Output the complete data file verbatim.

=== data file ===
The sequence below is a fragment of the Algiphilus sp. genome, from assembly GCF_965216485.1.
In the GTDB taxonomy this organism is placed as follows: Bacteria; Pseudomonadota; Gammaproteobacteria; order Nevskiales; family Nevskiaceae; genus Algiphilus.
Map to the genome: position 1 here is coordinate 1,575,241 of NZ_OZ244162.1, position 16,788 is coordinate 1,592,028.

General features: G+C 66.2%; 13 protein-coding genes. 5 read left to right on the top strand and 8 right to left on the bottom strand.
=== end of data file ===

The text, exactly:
The sequence below is a fragment of the Algiphilus sp. genome, from assembly GCF_965216485.1.
In the GTDB taxonomy this organism is placed as follows: Bacteria; Pseudomonadota; Gammaproteobacteria; order Nevskiales; family Nevskiaceae; genus Algiphilus.
Map to the genome: position 1 here is coordinate 1,575,241 of NZ_OZ244162.1, position 16,788 is coordinate 1,592,028.

General features: G+C 66.2%; 13 protein-coding genes. 5 read left to right on the top strand and 8 right to left on the bottom strand.